The study population consisted of adults who presented with new sputum-positive pulmonary tuberculosis in Zomba Central Hospital between July 1999 and April 2003. Subjects were offered HIV testing and were screened for HIV antibodies after signing a written informed consent form. All subjects were given appropriate pre- and post-test HIV counseling. Subjects commenced treatment after enrollment and received standard short course chemotherapy for tuberculosis as per guidelines of the Malawi National Tuberculosis Program . Adults with a previous history of treated pulmonary tuberculosis were excluded. Three sputum samples from each subject were examined with Auramine-O dark-fluorescent staining method. Sputum positive pulmonary tuberculosis was considered proven when at least one out of three sputum stains showed acid-fast bacilli. HIV infection was diagnosed on the basis of a positive rapid test (Determine 1/2 Rapid test by Abbott, Abbott Laboratories, Johannesburg, SA) and confirmed by a positive enzyme-linked immunosorbent assay for HIV-1 antibodies (Wellcozyme; Wellcome Diagnostics, Dartford, Kent, UK). Plasma HIV load was measured using quantitative HIV-1 RNA PCR (Roche Amplicor Monitor, version 1.5, Branchburg, NJ, USA) with a sensitivity limit of 400 HIV RNA copies mL. CD4+ lymphocyte counts were not conducted due to limited resources. None of the participants were taking antiretroviral treatment.
The protocol was approved by the institutional review boards at the Johns Hopkins School of Medicine (Baltimore, Maryland, USA) and the College of Medicine, University of Malawi (Blantyre, Malawi), with final approval by the Office for Protection from Research Risk of the National Institutes of Health.
Body weight was determined to the nearest 0.1 kg using an adult balance (Seca 700 balance, Seca Corporation, Hanover, MD, USA), and standing height was determined to the nearest cm. Body mass index (BMI) was calculated as body weight/height2.
Plasma micronutrient concentrations
A venous blood sample was collected by venipuncture (Sarstedt Monovette, Newton, NC). Blood samples were shielded from bright light and immediately aliquoted and stored in cryotubes at -70°C. α-carotene, β-carotene, β-cryptoxanthin, lycopene, lutein, zeaxanthin, retinol, and α-tocopherol concentrations were measured in 100 uL of plasma by high performance liquid chromatography using a modified method from the Nutrition Laboratory, Inorganic Toxicology and Nutrition Branch Division of Laboratory Sciences, National Center of Environmental Health, Centers of Disease Control and Prevention (Rosemary Schleicher, personal communication) . Total plasma carotenoids were defined as the sum of α-carotene, β-carotene, β-cryptoxanthin, lycopene, lutein and zeaxanthin in μmol/L. Plasma trace element concentrations were measured using a Perkin Elmer model AAnalyst 600 atomic absorption spectrometer equipped with Zeeman background correction, a THGA graphite furnace, and an AS800 auto sampler (Perkin Elmer Corp., Norwalk, CT). Quality control was assessed by repeated analysis of pooled human plasma controls run at the beginning and the end of each analysis. Standard curves were run periodically using standard reference material 986C (National Institute of Standards and Technology, Gaithersburg, MD). Throughout all analyses, the plasma samples were run in a masked fashion.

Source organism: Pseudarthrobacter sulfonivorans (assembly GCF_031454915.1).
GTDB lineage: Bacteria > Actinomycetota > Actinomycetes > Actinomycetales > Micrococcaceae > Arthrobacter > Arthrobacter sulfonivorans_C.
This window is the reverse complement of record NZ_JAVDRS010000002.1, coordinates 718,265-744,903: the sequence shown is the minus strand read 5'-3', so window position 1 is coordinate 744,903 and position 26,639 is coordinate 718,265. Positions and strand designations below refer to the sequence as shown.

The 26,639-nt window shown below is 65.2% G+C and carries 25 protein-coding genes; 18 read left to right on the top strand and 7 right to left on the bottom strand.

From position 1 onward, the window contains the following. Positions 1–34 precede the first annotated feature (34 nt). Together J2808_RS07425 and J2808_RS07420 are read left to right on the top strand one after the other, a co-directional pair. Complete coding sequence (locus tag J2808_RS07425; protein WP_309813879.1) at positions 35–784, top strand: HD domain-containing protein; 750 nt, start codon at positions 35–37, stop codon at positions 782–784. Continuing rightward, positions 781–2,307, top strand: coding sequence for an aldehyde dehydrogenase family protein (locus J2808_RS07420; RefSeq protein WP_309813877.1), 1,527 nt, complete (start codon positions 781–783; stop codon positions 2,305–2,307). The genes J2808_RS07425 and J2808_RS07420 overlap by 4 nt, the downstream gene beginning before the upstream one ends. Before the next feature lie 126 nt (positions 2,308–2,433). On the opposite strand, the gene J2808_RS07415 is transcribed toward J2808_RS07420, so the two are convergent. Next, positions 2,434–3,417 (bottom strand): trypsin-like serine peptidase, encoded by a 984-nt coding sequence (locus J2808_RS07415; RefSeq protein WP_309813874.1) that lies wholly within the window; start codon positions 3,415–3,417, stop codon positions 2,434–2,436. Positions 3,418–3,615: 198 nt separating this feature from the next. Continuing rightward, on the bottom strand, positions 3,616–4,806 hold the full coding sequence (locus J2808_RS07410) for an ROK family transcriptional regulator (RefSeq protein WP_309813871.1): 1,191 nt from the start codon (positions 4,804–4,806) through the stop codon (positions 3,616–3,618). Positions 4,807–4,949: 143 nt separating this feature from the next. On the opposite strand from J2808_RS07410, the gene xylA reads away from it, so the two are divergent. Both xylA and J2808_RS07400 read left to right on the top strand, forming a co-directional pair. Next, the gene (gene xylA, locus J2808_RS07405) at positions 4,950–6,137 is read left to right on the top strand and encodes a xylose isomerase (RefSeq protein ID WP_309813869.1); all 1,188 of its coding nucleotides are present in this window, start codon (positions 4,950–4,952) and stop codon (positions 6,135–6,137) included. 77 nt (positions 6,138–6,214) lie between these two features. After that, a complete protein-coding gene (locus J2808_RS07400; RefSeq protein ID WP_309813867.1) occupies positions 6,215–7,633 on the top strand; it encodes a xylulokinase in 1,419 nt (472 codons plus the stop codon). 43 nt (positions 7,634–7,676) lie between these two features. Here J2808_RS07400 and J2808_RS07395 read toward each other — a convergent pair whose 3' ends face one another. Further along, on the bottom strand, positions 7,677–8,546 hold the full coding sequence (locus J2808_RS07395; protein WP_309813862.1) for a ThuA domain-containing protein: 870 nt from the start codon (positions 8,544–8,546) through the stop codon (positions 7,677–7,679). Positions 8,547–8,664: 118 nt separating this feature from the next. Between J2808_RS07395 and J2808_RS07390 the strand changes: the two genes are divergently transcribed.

Data and statistical analysis
Data and statistical analysis were conducted using SAS 8.01 (SAS Institute Cary, NC, USA) and SPSS 9.0 (SPSS, Inc., Chicago, IL, USA). Comparisons between groups were made using t-tests and nonparametric Mann-Whitney U-tests. Univariate analysis of variance was used to test for linear trends across categories of plasma HIV load and BMI.
HIV load was categorized into tertiles. HIV negative subjects were assigned a fourth category of HIV load (category 0) when groups were merged for analysis. Nutritional status was assessed in adults with pulmonary tuberculosis with and without HIV co-infection. Subjects were separated into groups according to their extent of wasting. Mild wasting was defined as BMI 17.0–18.49, moderate wasting as BMI 16.0–16.99, and severe wasting as BMI <16.0, conform the WHO strata for BMI grading of severity of malnutrition .
Plasma retinol <0.70 μmol/L was considered consistent with vitamin A deficiency . Vitamin E deficiency was defined as plasma α-tocopherol <11.6 μmol/L . Zinc deficiency was defined as plasma zinc <11.5 μmol/L and selenium deficiency as plasma selenium <0.89 μmol/L . Because there is no standard cut-off for deficiency of carotenoids, we divided total plasma carotenoids into quartiles, with the lowest quartile considered to be the most consistent with deficiency.
To examine the risk of micronutrient deficiencies at different severity level of wasting, logistic regression models were fitted with retinol <0.70, α-tocopherol <11.6, zinc <11.5, selenium <0.89, and the lowest quartile of total carotenoids as the outcome variable. Multivariate logistic regression models were conducted to adjust for sex, age and HIV load. A significance level of P < 0.01 was used in this study.